Agencies provide information relating to specific applicants, in return for a set fee per search ranging from a few pounds for enquiries about private individuals and over £100 for limited companies. Information is usually held for up to 3 years, with CCJs being retained for 7 years, even if the debt is subsequently cleared. The reason why satisfied CCJs are included in explained in terms of lenders being interested in the whole credit history of prospective borrowers, including reasons why a person should have previously fallen into debt. All information, incidentally, good and bad is deleted after the appropriate period: 3 or 7 years.

Inquirers can obtain details of information held on them. This is usually provided on a computer printout, and it should include ALL the information held about you. Typical details include your name and address, other residents at that address, how long you have resided there, possibly your date of birth, a listing of all known credit transactions, lender details relevant dates, repayment details, current status of the account and other information relating to previous borrowing.

The amount of information passed on to specific lenders varies, usually depending on the level of service they pay for. Unfortunately, you don’t know which lenders subscribe to the more comprehensive information service any more than you know those who don’t. If in doubt, assume your prospective lender has access to all of the information held on your file.

The computer printout you receive will most likely include coded information. It will appear confusing. To help you understand what is said about you, we have included a list of common codes with meanings towards the end of this manual. Each time a prospective lender asks for information about you, this is recorded on your file. Consequently, all future lenders have a good idea of what credit you have requested and what you have actually received. A large number of enquiries, especially unsatisfied enquiries, has a high negative impact on most credit scoring systems. Note that, even if you subsequently withdraw your request for a loan, the new prospective lender will almost invariably conclude that you were refused! Make sure you have access to all relevant facts and figures before you ask for a loan and save yourself the trouble -present and potential – of an inadvertent blemish on your credit record.

How to Obtain a Copy of your Report

There are two ways in which you can apply for a copy of your credit report. Under the Data Protection Act, 1984, you are entitled to view any information held about you on computer disk. You can request this information at any time.

Your second legal right to information is when you have been refused credit. Here, you can apply for a copy of your report within 40 days of the refusal. The report must be provided free of charge. Outside of this period, the credit bureau will usually charge you a statutory fee of between £1 and £10, usually the latter.

First you must discover which bureau, or bureaus hold information about you. Your bank or lender will be able to tell you which agency they regularly use. Alternatively, and this is the recommended method, contact all of the two main agencies listed below:

  • Experian, Customer Help Service, PO Box 8000, Nottingham NG1 5GX
  • Equifax PLC, Consumer Response Centre, Department 2E, PO Box 3001, Glasgow G81 2DT

Having no credit history can sometimes be as bad as having a poor credit history. If lenders don’t know you, or your ability (more so your willingness) to repay the loan, there’s every chance they won’t give you credit.

Fortunately, there are ways to establish a credit history – a good one. The secret is to start small, establish a minor line of credit, build a clean reputation for yourself, then go on to bigger and better things, increasing your credit rating several times over the course of future years.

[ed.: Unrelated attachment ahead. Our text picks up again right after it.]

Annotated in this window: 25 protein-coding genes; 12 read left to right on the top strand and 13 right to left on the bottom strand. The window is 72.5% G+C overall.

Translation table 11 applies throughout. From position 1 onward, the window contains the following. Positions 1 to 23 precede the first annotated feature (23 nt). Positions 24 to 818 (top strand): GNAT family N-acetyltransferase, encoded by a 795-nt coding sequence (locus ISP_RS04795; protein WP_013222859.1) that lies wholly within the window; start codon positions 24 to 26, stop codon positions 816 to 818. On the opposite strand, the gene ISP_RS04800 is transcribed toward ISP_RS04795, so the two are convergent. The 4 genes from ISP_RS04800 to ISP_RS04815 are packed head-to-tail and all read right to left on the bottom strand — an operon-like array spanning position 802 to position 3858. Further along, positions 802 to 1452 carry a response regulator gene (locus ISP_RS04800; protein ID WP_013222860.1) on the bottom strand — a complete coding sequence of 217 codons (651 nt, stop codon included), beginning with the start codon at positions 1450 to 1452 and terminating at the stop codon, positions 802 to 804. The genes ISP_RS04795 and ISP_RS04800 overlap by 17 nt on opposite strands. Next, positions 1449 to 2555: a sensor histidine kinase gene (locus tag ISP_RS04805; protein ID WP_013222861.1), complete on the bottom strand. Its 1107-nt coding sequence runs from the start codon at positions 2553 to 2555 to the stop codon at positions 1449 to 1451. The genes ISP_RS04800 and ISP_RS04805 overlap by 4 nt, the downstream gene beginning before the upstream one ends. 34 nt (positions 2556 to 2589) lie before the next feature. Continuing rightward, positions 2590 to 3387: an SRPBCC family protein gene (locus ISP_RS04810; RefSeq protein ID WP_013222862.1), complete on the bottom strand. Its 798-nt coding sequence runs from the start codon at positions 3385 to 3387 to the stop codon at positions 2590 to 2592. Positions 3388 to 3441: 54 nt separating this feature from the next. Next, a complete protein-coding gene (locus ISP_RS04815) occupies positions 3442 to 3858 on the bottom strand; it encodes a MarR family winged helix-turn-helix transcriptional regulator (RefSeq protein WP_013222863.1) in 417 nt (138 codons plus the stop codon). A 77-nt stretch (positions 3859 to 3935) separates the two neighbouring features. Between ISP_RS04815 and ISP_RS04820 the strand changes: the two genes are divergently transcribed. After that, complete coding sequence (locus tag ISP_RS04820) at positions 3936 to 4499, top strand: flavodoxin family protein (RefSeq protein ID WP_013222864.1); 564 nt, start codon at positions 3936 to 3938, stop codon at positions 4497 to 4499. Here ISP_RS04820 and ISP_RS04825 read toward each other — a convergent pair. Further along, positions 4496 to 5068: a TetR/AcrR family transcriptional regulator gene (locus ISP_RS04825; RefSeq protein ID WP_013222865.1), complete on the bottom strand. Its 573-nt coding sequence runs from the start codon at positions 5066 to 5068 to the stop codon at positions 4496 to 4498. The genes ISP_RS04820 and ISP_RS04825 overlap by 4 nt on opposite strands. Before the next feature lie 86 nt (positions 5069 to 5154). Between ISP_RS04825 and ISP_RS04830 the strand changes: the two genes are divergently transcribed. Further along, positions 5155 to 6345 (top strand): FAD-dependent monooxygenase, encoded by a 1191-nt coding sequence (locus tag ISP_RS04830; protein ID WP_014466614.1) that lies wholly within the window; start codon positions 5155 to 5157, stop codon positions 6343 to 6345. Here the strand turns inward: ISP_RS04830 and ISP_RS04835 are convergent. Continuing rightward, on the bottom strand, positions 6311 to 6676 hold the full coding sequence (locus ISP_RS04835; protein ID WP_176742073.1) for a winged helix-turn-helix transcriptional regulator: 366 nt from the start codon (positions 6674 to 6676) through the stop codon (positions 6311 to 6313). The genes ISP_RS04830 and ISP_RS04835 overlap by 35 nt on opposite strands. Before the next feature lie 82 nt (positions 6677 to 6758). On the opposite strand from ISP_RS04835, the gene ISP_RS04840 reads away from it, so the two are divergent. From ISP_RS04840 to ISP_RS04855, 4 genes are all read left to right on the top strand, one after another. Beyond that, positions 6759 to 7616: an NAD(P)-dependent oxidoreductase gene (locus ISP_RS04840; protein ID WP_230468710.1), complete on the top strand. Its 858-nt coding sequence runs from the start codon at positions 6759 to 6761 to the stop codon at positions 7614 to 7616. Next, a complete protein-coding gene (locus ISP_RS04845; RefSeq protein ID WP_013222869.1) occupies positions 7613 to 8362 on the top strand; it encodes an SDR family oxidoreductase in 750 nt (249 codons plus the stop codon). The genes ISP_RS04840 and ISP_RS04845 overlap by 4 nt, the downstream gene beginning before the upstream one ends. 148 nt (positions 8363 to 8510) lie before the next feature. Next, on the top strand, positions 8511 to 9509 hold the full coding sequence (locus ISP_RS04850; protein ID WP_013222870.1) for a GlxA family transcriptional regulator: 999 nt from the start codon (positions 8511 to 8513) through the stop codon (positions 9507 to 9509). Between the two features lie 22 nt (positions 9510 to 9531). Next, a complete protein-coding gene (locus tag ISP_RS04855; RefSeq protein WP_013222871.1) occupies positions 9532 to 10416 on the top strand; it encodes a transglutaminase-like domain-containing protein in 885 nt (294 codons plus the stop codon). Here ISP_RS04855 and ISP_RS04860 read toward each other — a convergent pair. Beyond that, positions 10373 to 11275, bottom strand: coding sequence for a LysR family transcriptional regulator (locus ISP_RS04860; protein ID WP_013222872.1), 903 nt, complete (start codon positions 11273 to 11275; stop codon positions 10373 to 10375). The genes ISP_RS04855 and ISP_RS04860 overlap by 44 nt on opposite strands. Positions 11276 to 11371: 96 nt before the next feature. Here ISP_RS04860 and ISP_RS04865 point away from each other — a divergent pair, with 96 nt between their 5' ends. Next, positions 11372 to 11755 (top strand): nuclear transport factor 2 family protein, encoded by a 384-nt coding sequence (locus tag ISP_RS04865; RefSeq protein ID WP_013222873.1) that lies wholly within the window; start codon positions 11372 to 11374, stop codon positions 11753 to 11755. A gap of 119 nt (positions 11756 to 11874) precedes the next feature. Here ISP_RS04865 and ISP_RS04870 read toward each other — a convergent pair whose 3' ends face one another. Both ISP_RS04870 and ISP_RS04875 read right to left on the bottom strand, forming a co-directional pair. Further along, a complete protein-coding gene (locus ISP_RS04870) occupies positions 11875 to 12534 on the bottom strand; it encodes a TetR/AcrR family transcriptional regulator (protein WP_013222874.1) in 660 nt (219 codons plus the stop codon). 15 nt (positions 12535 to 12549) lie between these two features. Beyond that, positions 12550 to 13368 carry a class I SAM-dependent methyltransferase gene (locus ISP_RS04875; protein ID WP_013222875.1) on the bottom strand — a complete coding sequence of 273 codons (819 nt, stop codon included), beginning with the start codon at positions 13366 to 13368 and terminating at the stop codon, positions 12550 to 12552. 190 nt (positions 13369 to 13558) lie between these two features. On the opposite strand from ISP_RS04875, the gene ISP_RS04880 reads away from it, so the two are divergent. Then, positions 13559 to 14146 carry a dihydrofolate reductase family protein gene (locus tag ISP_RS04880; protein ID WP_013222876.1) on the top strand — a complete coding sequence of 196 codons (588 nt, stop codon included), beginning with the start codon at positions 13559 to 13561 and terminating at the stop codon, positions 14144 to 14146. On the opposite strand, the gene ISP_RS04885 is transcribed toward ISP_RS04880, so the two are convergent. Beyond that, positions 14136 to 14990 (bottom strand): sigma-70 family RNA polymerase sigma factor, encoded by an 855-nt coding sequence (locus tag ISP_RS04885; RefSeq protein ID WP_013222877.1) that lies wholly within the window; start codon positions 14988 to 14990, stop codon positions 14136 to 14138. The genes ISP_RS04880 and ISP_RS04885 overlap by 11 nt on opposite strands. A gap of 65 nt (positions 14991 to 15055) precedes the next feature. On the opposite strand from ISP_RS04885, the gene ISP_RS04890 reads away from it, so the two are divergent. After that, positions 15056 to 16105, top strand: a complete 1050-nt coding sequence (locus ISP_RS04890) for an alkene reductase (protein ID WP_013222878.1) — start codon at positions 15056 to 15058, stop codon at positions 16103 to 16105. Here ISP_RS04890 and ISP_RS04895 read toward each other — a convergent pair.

One of the most effective starting points is to open a current account with a local high street bank. Build up a reputation as a good, honest, straight-talking customer. Wait six months before trying to obtain credit. During this time, make sure you keep well in with the manager and staff. Don’t bounce cheques, don’t go overdrawn, don’t have direct debits returned because of lack of funds. During this period, you will no doubt have established yourself as a reliable customer and most likely you will already have been issued with a cheque guarantee card. If not, apply for one as soon as this six-month ‘test’ period has ended. The cheque guarantee card now becomes your passport to further, bigger credit sources. No credit checks are likely to be made if you follow this method.

Your next step will most likely be stores. Most stores issue instant credit on presentation of a valid, current credit card.

If you prefer not to restrict yourself to shopping at one or two main stores, a traditional credit card such as Visa or Access might be more appropriate. Usually, a short, informal chat with your current bank manager will be enough. The bank manager or his next in line usually has the power to provisionally agree to your request, subject to his decision being ratified by head office. His decision is rarely overruled. Play fair with your bank manager and he will do his best to help you.

Your first card will usually have a low credit limit, maybe just a few hundred pounds. This is to establish how you use the card, how you repay your debts, before letting you loose on higher amounts of cash. Don’t worry. Play the game, use the card wisely, don’t exceed the limits and always repay the absolute minimum, on time. Pay more than the minimum if you can, just to let them see you’re not crying out for money. In time, your level will be increased, sometimes significantly in a short period of time. Frequently, your credit limit will be automatically increased by the issuing bank. Alternatively, you can apply to have your limit reviewed and increased where appropriate. Once you have a valid credit card, with a higher credit level, you will be amazed at how easily other types of credit can be obtained! Negative statements on your report make it very difficult to obtain credit. Any kind of credit!